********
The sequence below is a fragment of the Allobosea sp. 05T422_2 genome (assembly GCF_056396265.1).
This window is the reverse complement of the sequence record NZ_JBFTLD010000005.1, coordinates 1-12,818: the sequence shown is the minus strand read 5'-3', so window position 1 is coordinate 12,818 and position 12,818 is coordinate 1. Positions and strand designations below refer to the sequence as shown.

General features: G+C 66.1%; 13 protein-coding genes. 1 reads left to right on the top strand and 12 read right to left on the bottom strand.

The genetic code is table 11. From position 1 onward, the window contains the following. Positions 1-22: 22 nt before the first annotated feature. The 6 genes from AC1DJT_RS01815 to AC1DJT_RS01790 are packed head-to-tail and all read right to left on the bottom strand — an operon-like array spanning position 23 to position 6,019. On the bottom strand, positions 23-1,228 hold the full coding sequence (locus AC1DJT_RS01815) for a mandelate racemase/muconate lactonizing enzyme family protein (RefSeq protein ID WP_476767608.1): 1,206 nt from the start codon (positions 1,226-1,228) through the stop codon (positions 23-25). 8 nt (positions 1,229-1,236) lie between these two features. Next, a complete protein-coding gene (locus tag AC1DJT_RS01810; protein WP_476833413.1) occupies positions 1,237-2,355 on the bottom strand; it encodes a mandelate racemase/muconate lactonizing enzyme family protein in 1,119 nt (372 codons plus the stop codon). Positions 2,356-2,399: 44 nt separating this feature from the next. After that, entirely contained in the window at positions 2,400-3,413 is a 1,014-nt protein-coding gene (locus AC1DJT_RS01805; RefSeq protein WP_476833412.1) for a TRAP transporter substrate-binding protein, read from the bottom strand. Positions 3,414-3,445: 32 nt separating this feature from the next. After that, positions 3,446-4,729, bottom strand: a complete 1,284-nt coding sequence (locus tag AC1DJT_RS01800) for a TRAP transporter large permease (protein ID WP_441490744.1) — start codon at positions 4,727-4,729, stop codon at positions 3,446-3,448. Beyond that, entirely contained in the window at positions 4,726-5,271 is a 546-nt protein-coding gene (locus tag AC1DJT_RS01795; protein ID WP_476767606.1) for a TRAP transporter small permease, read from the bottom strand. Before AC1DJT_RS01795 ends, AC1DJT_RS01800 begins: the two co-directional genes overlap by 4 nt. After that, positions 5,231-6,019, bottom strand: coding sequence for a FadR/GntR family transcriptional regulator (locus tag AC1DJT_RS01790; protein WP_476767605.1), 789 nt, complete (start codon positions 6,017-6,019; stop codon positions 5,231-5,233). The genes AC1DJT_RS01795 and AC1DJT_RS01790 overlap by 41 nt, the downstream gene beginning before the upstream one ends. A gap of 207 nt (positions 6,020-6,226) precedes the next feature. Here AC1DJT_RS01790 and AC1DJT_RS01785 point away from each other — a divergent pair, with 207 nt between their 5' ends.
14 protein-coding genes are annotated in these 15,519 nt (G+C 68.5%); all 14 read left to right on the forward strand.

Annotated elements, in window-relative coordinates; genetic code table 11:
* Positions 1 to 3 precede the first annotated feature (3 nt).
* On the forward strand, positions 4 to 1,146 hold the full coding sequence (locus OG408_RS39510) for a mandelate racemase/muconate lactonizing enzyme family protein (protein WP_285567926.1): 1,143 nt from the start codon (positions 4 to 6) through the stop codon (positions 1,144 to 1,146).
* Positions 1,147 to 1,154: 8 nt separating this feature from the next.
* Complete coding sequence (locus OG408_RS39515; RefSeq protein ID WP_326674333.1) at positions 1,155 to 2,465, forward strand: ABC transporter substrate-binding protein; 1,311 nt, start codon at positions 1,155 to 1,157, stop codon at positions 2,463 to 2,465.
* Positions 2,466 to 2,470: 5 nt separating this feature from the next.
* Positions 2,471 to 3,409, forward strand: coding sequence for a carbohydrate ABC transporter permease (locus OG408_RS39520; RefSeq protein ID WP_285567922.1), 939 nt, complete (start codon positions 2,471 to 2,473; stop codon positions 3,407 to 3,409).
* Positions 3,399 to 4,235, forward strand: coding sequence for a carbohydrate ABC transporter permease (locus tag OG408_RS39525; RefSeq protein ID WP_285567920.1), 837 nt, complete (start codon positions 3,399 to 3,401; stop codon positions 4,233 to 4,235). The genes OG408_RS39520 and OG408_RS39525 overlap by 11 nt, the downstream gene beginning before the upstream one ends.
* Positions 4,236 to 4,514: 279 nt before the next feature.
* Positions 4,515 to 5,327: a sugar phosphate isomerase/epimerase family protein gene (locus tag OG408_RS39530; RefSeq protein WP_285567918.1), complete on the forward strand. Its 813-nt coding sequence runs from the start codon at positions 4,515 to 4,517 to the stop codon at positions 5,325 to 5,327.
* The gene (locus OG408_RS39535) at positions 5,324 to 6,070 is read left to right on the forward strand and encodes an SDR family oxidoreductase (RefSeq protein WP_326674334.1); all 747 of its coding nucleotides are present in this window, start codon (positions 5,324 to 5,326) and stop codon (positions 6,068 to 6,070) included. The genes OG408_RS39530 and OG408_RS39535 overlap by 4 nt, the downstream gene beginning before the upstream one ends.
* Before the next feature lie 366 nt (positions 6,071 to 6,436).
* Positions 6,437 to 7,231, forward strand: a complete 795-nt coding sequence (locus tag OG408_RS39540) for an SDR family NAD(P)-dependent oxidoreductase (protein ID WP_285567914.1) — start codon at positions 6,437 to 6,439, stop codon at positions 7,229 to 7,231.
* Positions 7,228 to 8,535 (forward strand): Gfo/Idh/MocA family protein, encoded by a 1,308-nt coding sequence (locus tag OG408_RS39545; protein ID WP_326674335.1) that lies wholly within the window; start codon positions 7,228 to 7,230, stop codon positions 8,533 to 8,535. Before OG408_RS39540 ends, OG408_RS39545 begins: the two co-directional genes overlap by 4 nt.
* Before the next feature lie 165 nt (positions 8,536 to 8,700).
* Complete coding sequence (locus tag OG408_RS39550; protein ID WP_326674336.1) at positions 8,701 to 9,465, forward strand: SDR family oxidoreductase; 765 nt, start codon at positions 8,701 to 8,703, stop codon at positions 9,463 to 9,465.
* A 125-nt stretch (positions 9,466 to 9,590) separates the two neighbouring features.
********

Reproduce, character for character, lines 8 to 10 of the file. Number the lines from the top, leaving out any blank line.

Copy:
* On the forward strand, positions 4 to 1,146 hold the full coding sequence (locus OG408_RS39510) for a mandelate racemase/muconate lactonizing enzyme family protein (protein WP_285567926.1): 1,143 nt from the start codon (positions 4 to 6) through the stop codon (positions 1,144 to 1,146).
* Positions 1,147 to 1,154: 8 nt separating this feature from the next.
* Complete coding sequence (locus OG408_RS39515; RefSeq protein ID WP_326674333.1) at positions 1,155 to 2,465, forward strand: ABC transporter substrate-binding protein; 1,311 nt, start codon at positions 1,155 to 1,157, stop codon at positions 2,463 to 2,465.